Author: Robert Lynch

Why Is Funny? How America Lost Its Sense of Humor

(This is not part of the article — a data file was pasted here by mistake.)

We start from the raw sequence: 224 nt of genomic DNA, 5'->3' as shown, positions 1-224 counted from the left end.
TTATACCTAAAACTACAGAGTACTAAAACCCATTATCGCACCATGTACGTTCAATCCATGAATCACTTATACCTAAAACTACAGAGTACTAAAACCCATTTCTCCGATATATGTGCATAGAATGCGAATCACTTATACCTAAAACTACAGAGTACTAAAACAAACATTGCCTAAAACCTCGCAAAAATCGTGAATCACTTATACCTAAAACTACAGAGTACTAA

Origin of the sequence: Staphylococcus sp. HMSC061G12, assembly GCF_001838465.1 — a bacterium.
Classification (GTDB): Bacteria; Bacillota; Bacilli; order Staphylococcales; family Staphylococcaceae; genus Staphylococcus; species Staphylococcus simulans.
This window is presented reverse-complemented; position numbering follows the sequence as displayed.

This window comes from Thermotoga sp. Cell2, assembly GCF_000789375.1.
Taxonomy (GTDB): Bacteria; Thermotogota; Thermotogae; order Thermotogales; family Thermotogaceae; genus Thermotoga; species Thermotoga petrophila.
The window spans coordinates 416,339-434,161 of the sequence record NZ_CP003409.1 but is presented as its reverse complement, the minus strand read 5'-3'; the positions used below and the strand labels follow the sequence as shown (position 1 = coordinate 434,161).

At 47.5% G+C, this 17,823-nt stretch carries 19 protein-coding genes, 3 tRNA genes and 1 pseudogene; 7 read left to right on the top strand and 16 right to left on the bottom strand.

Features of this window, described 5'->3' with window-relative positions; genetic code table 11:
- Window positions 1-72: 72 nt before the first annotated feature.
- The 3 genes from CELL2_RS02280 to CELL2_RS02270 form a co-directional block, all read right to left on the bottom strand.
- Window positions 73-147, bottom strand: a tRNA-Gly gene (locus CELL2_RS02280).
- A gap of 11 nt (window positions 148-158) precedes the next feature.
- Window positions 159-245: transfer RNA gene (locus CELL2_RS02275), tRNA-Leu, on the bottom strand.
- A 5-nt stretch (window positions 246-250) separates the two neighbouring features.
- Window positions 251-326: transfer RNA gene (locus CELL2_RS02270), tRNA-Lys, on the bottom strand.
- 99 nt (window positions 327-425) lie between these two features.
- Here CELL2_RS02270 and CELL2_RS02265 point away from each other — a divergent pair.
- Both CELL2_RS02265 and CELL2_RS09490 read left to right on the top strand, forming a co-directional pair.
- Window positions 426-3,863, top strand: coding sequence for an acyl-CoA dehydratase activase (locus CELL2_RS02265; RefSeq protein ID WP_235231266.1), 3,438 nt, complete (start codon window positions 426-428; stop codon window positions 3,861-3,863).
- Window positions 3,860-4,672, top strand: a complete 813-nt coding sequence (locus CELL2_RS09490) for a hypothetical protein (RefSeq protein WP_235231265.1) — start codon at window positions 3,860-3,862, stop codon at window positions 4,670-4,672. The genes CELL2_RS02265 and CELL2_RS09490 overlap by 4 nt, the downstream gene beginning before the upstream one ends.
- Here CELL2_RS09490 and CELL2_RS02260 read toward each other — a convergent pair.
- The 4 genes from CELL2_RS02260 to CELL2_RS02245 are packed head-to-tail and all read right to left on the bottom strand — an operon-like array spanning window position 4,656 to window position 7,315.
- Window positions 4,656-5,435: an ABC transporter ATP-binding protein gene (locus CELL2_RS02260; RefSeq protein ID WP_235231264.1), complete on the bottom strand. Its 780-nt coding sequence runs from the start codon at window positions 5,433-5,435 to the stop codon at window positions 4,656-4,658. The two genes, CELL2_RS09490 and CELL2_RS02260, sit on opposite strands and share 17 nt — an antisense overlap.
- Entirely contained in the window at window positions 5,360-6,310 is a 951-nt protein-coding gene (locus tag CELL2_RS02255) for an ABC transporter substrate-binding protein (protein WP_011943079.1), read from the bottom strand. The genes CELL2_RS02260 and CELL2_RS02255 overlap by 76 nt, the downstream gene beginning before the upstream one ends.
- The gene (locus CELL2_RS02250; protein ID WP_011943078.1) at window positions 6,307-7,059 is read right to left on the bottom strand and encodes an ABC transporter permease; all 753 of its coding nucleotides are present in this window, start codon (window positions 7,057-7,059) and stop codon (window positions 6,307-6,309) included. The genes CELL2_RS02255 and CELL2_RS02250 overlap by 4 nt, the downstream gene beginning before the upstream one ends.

If you grew up in Detroit in the ’70s, jokes were everywhere. Most of them were Polack jokes, which were so common that it wasn’t until middle school that I realized that not every joke had to involve a guy from Poland. Today, jokes have almost entirely disappeared from public contexts, and have become a discreet affair, reserved for trusted friends. Over my 15 years working at universities in the United States, I have never heard anyone tell a joke—not a corny pun or some stupid meme—but a real joke that actually made me laugh. You know, a funny one. Good jokes can be dangerous and the risk of getting in trouble is just too high. It might not be so bad if the prohibition against telling jokes and policing of humor was limited to scripted jokes but the problem seems to have bled into everyday social interactions. Last week, I was listening to my wife’s co-workers take turns reproaching all the selfish assholes walking around town without masks. I helpfully added that, although I …